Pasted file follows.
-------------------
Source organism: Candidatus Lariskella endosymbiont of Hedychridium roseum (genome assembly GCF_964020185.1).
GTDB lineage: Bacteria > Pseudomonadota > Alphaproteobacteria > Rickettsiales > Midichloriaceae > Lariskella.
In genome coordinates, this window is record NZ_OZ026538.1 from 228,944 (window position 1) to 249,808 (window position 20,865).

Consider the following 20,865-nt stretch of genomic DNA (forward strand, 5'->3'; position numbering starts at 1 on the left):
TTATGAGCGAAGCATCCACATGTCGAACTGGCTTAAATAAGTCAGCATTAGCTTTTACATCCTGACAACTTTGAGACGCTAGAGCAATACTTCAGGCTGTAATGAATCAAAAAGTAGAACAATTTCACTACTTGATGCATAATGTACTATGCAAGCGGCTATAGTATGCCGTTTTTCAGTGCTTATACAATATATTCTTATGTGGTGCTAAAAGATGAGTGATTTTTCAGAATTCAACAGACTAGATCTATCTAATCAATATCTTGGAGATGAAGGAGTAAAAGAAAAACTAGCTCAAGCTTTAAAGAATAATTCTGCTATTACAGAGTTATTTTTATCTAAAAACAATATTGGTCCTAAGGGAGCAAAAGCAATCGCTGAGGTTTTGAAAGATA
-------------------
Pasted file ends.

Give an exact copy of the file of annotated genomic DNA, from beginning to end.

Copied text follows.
Source organism: Candidatus Lariskella endosymbiont of Hedychridium roseum (genome assembly GCF_964020185.1).
GTDB lineage: Bacteria > Pseudomonadota > Alphaproteobacteria > Rickettsiales > Midichloriaceae > Lariskella.
In genome coordinates, this window is record NZ_OZ026538.1 from 228,944 (window position 1) to 249,808 (window position 20,865).

Consider the following 20,865-nt stretch of genomic DNA (forward strand, 5'->3'; position numbering starts at 1 on the left):
TTATGAGCGAAGCATCCACATGTCGAACTGGCTTAAATAAGTCAGCATTAGCTTTTACATCCTGACAACTTTGAGACGCTAGAGCAATACTTCAGGCTGTAATGAATCAAAAAGTAGAACAATTTCACTACTTGATGCATAATGTACTATGCAAGCGGCTATAGTATGCCGTTTTTCAGTGCTTATACAATATATTCTTATGTGGTGCTAAAAGATGAGTGATTTTTCAGAATTCAACAGACTAGATCTATCTAATCAATATCTTGGAGATGAAGGAGTAAAAGAAAAACTAGCTCAAGCTTTAAAGAATAATTCTGCTATTACAGAGTTATTTTTATCTAAAAACAATATTGGTCCTAAGGGAGCAAAAGCAATCGCTGAGGTTTTGAAAGATA